|Numéro de publication||US5033229 A|
|Type de publication||Octroi|
|Numéro de demande||US 07/595,325|
|Date de publication||23 juil. 1991|
|Date de dépôt||10 oct. 1990|
|Date de priorité||10 oct. 1990|
|État de paiement des frais||Payé|
|Autre référence de publication||CA2093795A1, CA2093795C, DE69119599D1, DE69119599T2, EP0552248A1, EP0552248A4, EP0552248B1, WO1992006595A1|
|Numéro de publication||07595325, 595325, US 5033229 A, US 5033229A, US-A-5033229, US5033229 A, US5033229A|
|Inventeurs||Scott W. Demarest, M. Keith Kenneth, Russell H. Petersen|
|Cessionnaire d'origine||S. C. Johnson & Son, Inc.|
|Exporter la citation||BiBTeX, EndNote, RefMan|
|Citations de brevets (13), Référencé par (40), Classifications (7), Événements juridiques (4)|
|Liens externes: USPTO, Cession USPTO, Espacenet|
This invention relates to the field of devices for control of insects and more particularly to a bait station that allows controlled delivery of a liquid bait and toxicant solution into a central area which can be accessed by insects.
Many devices for holding a poisonous bait to control crawling insects are known, ranging from simple cardboard tubes open at both ends with the bait glued inside, to more elaborate structures that have a centrally enclosed bait accessible by peripheral openings.
Such devices usually hold a dry bait and toxicant preparation.
Older examples are U.S. Pat. No. 1,372,780, which discloses a bell shaped top having side apertures, which fits over and clamps to a dish shaped base, and U.S. Pat. No. 2,123,995, which discloses a flat piece of sheet metal which is bent over an insecticidal substance to partially cover the substance while allowing insects direct access.
U.S. Pat. No. 4,563,836 to Woodruff et al. discloses an insect feeding station comprised of a simple cover which fits over a base, the base having external wall segments with entrance gaps between them and interior walls placed opposite the gaps and surrounding a central bait area. The outer walls of the present invention are formed by the cover; then entrance apertures are oriented at an angle to the required line of approach to the bait, and a ramped structure surrounds the bait well.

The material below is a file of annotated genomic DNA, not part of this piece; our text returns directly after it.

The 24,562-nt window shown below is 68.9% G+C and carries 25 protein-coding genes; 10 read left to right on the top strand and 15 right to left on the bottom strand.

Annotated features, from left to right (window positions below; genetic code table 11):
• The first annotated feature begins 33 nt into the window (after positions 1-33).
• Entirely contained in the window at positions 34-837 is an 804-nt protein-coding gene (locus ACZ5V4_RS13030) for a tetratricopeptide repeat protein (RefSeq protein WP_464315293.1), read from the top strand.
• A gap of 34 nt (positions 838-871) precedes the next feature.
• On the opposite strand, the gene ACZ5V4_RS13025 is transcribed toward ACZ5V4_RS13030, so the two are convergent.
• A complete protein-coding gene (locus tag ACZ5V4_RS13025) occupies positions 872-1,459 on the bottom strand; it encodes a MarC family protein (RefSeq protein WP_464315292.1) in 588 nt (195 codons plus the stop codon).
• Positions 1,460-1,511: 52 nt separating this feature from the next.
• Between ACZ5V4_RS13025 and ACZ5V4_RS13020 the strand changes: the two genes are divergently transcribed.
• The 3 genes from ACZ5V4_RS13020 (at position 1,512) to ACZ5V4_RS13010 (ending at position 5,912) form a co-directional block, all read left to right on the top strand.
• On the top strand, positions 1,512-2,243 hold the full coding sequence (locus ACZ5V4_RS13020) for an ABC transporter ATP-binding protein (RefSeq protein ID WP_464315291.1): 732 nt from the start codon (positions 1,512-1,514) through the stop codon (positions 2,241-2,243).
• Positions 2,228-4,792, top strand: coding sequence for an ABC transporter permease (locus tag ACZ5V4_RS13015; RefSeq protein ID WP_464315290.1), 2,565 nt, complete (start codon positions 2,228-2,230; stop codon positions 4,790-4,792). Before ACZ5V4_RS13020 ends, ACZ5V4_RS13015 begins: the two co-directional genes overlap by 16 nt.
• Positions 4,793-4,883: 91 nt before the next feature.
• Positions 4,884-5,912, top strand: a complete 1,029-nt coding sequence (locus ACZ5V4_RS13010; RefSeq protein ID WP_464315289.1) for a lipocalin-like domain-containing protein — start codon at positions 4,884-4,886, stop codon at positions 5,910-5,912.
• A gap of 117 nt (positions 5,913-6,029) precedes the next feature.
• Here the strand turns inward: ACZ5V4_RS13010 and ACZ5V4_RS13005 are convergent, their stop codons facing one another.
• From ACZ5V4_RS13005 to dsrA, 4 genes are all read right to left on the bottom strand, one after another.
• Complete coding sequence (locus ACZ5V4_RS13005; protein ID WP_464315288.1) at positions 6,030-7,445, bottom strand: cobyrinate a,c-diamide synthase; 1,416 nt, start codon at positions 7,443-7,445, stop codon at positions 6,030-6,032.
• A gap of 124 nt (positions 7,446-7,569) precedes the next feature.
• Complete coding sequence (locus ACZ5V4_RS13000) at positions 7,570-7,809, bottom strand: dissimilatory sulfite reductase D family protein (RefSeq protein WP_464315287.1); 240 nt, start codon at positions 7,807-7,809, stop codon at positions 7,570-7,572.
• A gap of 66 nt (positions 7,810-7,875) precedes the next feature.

U.S. Pat. No. 4,837,969 to Demarest discloses a bait station having an apertured multi-lobed cover which fits over a base which has a central bait well formed by a ramped structure and inner walls which intersect the ramped structure and serve to guide insects toward the bait well.
U K. Pat. No. GB 2 128 463 A discloses an insect feeding station having an aperture-containing cover placed over a base, the base having baffle means for directing an insect toward the central bait section.
Australian Patent AU-B-73766/87 discloses the known fact that roaches are attracted to water, and claims a method of attracting roaches by including water in a poison bait composition, and suggests that the composition may be contained in a cup-like container or an absorbent medium attached to a feeding station. This patent further states that suitable bait stations are disclosed in U.S. Pat. No. 4,563,836, which discloses a feeding station designed to enclose a bait tablet or other non-liquid bait composition.
Such bait stations provide two of the three things preferred by roaches: darkness and harborage. However, there is a third preference roaches have that is not provided by such bait stations: moisture.
The present invention provides a simple inexpensive bait station for passive control of insects, particularly roaches, that not only provides darkness, and harborage, making the bait station an attractive hiding place for roaches, but also provides a source of moisture, which roaches seek. In the present invention, this moisture is a liquid bait-toxicant solution.